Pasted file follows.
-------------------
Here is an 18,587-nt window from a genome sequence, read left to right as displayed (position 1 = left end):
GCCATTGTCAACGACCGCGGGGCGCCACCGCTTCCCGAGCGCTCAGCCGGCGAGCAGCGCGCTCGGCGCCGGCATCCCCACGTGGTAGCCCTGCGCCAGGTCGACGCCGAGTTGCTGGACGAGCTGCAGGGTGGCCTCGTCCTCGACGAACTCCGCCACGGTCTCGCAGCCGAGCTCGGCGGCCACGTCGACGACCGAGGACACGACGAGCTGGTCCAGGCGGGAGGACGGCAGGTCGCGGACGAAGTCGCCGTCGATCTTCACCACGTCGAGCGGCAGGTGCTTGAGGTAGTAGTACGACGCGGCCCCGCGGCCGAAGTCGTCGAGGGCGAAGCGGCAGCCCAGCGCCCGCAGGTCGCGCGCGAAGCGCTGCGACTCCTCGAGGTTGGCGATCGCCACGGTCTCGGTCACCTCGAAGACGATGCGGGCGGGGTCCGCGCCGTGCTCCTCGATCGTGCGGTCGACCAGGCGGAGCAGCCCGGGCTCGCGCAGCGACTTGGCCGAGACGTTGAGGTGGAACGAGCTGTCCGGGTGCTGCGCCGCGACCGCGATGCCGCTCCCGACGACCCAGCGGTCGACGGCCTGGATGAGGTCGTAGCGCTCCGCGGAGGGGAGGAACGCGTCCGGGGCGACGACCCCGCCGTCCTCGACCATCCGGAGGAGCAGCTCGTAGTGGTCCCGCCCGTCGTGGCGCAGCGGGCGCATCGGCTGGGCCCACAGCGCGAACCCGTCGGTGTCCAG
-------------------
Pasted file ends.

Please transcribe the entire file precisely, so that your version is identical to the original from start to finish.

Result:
Here is an 18,587-nt window from a genome sequence, read left to right as displayed (position 1 = left end):
GCCATTGTCAACGACCGCGGGGCGCCACCGCTTCCCGAGCGCTCAGCCGGCGAGCAGCGCGCTCGGCGCCGGCATCCCCACGTGGTAGCCCTGCGCCAGGTCGACGCCGAGTTGCTGGACGAGCTGCAGGGTGGCCTCGTCCTCGACGAACTCCGCCACGGTCTCGCAGCCGAGCTCGGCGGCCACGTCGACGACCGAGGACACGACGAGCTGGTCCAGGCGGGAGGACGGCAGGTCGCGGACGAAGTCGCCGTCGATCTTCACCACGTCGAGCGGCAGGTGCTTGAGGTAGTAGTACGACGCGGCCCCGCGGCCGAAGTCGTCGAGGGCGAAGCGGCAGCCCAGCGCCCGCAGGTCGCGCGCGAAGCGCTGCGACTCCTCGAGGTTGGCGATCGCCACGGTCTCGGTCACCTCGAAGACGATGCGGGCGGGGTCCGCGCCGTGCTCCTCGATCGTGCGGTCGACCAGGCGGAGCAGCCCGGGCTCGCGCAGCGACTTGGCCGAGACGTTGAGGTGGAACGAGCTGTCCGGGTGCTGCGCCGCGACCGCGATGCCGCTCCCGACGACCCAGCGGTCGACGGCCTGGATGAGGTCGTAGCGCTCCGCGGAGGGGAGGAACGCGTCCGGGGCGACGACCCCGCCGTCCTCGACCATCCGGAGGAGCAGCTCGTAGTGGTCCCGCCCGTCGTGGCGCAGCGGGCGCATCGGCTGGGCCCACAGCGCGAACCCGTCGGTGTCCAG